Tourism in Pakistan has been stated by the Lonely Planet as being "tourism's ‘next big thing’ for more years than we care to remember. [But] world media headlines [always] send things off the rails". Pakistan, with its diverse cultures, people and landscapes attracted 1 million tourists in 2012
Pakistan's tourism industry was in its heyday during the 1970s when the country received unprecedented amounts of foreign tourists, thanks to the Hippie trail. The main destinations of choice for these tourists were the Khyber Pass, Peshawar, Karachi, Lahore, Swat and Rawalpindi.
The country's attraction range from the ruin of the Indus Valley Civilization such as Mohenjo-daro, Harappa and Taxila, to the Himalayan hill stations, which attract those interested in winter sports. Pakistan is home to several mountain peaks over 7000 m, which attracts adventurers and mountaineers from around the world, especially K2. The north part of Pakistan has many old fortresses, ancient architecture and the Hunza and Chitral valley, home to small pre-Islamic Animist Kalash people community. The romance of the historic Khyber Pakhtunkhwa province is timeless and legendary, Punjab province has the site of Alexander's battle on the Jhelum River and the historic city Lahore, Pakistan's cultural capital, with many examples of Mughal architecture such as Badshahi Masjid, Shalimar Gardens, Tomb of Jahangir and the Lahore Fort. Before the Global economic crisis Pakistan received more than 500,000 tourists annually. However, this number has now come down to near zero figures since 2008 due to instability in the country and many countries declaring Pakistan as unsafe and dangerous to visit.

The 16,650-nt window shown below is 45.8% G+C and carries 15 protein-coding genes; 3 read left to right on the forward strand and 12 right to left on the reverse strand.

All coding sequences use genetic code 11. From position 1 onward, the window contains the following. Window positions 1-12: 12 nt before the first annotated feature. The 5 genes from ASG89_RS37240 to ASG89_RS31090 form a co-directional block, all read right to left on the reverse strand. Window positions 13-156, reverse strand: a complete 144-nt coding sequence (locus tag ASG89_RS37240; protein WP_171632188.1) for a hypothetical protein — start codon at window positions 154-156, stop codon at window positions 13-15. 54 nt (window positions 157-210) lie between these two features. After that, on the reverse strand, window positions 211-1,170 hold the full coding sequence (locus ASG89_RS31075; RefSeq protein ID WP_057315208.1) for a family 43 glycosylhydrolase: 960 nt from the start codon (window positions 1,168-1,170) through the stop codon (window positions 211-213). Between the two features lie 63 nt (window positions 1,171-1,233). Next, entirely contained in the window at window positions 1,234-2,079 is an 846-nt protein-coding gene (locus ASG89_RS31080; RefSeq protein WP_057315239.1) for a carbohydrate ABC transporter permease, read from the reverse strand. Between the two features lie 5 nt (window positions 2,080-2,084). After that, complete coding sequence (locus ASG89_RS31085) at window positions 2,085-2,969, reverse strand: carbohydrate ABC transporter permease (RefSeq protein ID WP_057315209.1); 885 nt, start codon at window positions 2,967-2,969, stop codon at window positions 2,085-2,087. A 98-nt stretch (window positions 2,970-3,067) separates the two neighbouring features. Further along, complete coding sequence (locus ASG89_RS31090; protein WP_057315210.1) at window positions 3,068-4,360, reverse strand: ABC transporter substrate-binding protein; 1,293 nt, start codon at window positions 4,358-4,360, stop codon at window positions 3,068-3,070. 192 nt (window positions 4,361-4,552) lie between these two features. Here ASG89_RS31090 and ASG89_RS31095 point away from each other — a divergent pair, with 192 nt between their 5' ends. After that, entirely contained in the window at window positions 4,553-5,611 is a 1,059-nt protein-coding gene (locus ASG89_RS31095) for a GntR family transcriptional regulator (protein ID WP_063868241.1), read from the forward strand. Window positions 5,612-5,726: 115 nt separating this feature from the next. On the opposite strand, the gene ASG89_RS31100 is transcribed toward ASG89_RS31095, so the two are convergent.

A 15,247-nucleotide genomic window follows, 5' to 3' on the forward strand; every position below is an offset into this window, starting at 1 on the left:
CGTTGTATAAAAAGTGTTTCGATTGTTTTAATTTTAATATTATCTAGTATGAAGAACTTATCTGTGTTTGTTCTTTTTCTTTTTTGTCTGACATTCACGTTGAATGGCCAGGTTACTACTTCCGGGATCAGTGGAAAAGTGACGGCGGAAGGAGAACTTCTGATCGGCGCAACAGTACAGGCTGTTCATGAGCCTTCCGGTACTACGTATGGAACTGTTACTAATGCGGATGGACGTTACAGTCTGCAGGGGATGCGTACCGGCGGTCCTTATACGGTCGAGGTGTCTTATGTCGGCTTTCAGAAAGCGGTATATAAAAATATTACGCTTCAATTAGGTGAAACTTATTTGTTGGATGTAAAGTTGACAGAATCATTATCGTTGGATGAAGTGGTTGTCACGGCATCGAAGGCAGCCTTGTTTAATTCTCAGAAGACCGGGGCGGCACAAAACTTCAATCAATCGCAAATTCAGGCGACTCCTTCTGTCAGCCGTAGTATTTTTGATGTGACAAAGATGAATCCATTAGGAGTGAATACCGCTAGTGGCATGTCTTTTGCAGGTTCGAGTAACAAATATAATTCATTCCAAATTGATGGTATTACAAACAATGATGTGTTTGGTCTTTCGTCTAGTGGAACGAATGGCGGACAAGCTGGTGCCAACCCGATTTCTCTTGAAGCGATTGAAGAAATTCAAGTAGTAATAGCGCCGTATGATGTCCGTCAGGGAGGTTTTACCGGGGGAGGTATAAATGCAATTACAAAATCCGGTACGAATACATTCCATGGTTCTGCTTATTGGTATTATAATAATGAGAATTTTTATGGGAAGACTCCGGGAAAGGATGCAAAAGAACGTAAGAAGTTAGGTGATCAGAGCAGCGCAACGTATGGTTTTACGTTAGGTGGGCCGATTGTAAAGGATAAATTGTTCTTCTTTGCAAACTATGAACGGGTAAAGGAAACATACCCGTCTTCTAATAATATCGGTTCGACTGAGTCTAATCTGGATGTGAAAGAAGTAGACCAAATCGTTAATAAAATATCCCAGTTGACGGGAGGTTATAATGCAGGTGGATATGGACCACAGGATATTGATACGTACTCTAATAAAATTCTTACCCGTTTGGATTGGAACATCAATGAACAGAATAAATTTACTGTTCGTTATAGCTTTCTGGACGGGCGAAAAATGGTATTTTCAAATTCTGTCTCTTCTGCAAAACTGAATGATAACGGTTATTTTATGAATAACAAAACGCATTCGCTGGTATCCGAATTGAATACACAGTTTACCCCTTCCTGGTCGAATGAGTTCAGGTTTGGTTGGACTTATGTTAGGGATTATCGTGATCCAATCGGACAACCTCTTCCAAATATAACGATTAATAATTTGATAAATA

In October 2006, just one year after the 2005 Kashmir earthquake, The Guardian released what it described as "The top five tourist sites in Pakistan" in order to help the country's tourism industry. The five sites included Taxila, Lahore, The Karakoram Highway, Karimabad and Lake Saiful Muluk. To promote Pakistan's unique and various cultural heritage, the Prime Minister launched the "Visit Pakistan" marketing campaign in 2007. This campaign involved various events throughout the year including fairs and religious festivals, regional sporting events, various arts and craft shows, folk festivals and several openings of historical museums.
In 2009, The World Economic Forum's Travel & Tourism Competitiveness Report ranked Pakistan as one of the top 25% tourist destinations for its World Heritage sites. Ranging from mangroves in the South, to the 5,000-year-old cities of the Indus Valley Civilization which included Mohenjo-daro and Harappa.
Pakistan is such a diverse region, it is the center of various religions and settlements long before the creation of the nation that exists today. Today, Pakistan is formed of four large provinces – Sindh, Punjab, Khyber Pakhtunkhwa, Balochistan and four territories – Islamabad Capital Territory, Federally Administered Tribal Areas, Azad Jammu and Kashmir and Gilgit-Baltistan. The cultural and physical diversity of Pakistan has developed the country into a tourist hot spot for foreign travellers as well as adventurers.